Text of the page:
User-generated content is playing an important role in laying the foundations for the metaverse, with many industry pundits and video game companies backing the idea that it might be the future of video games too. Fortnite players spend 50% of their time playing in the game’s Creative mode, according to Epic Games, and Roblox recently announced it's giving away more than $10 million to Roblox developers to fund the creation of new experiences on the platform.
It should come as no surprise, then, to see other big names in the world of entertainment shifting their focus to user-created video game content, specifically Lionsgate, who is partnering with the storytelling platform Dorian “to create user-generated content, interactive games and events inspired by popular Lionsgate films,” according to Hollywood Reporter.
As for how this works, the first IP they’re doing this for is the Blair Witch franchise, and creators are being asked to respond to a brief by sending in their fan fiction between a sixteen-day period in October for a chance to have their story idea made into a game on the Dorian platform. The brief? Influencers head to Black Hills Forest for a Blair Witch–themed music festival. The part that’s up for interpretation: Will the characters survive the night in the forest or end up live-streaming their own deaths?
Here’s where things get interesting. In addition to having their idea turned into a game, the winning creator will get to meet a Lionsgate exec and also monetize their game by using Dorian’s virtual currency which “users can buy and sell on the platform.” In the case of this specific collaboration, it’s not yet clear how those in-game transactions will look or how much control the creator will have on the monetisation mechanics in the game, but it’s usually the case that in-game currency is spent on cosmetic items such as outfits and characters.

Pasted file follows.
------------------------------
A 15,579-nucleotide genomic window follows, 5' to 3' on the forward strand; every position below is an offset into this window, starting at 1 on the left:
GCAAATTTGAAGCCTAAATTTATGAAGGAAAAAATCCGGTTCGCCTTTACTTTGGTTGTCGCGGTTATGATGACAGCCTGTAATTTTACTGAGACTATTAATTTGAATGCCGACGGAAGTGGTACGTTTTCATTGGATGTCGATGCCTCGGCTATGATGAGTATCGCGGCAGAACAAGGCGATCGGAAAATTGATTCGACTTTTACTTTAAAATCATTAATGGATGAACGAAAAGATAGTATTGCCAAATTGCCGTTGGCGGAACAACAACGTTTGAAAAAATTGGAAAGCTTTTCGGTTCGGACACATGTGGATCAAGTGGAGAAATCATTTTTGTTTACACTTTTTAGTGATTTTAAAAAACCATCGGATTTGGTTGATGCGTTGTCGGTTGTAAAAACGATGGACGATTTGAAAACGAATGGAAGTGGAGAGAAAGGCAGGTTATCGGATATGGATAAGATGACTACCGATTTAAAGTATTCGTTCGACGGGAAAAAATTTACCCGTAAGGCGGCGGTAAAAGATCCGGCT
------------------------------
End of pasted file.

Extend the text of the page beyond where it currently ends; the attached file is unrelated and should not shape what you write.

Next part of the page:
This partnership is pretty clever and stood out to us for two main reasons. The first is that while Lionsgate isn’t a name that many people will associate with video games, the company has been making a concentrated push into the video game market over the last five years.
Its latest release, Evil Dead: The Game, was met with favourable reviews from most video game outlets, and the company has partnered with other video game studios to license out its IP in collaborations and limited-time events. Ash vs Evil Dead was brought back to life as a character in Dead by Daylight, one of the most popular games on mobile, while legendary assassin John Wick can be purchased as a legendary character outfit in Fortnite for 2000 V-bucks (that’s roughly $15). This partnership with Dorian pushes its IP into a new genre, though: interactive storytelling.
That’s the second reason we like this partnership; Lionsgate knows its audience. After its successful attempts at moving into survival horror games, we can’t think of a better fit for the production company’s IP than storytelling games. If you’re not familiar with the genre, these games are true to the name in the sense that you navigate characters through a story, but you’re usually presented with split-second decisions or dialogue choices that impact the outcome of the narrative. TellTale’s The Walking Dead and Supermassive’s Until Dawn are two good examples.
We imagine that this The Blair Witch game will play out in a similar way to the latter, where your choices will determine how many lives are saved or taken as the adventure plays out. No tough decisions, then. But as Hollywood Reporter points out, one of the biggest appeals of the Dorian platform is that creators do not need any coding experience to create their own games.
If this partnership ends up helping creators earn money by turning their ideas into playable reality while pushing Liongate’s IP in new directions and encouraging creativity, that’s a win-win as far as we’re concerned.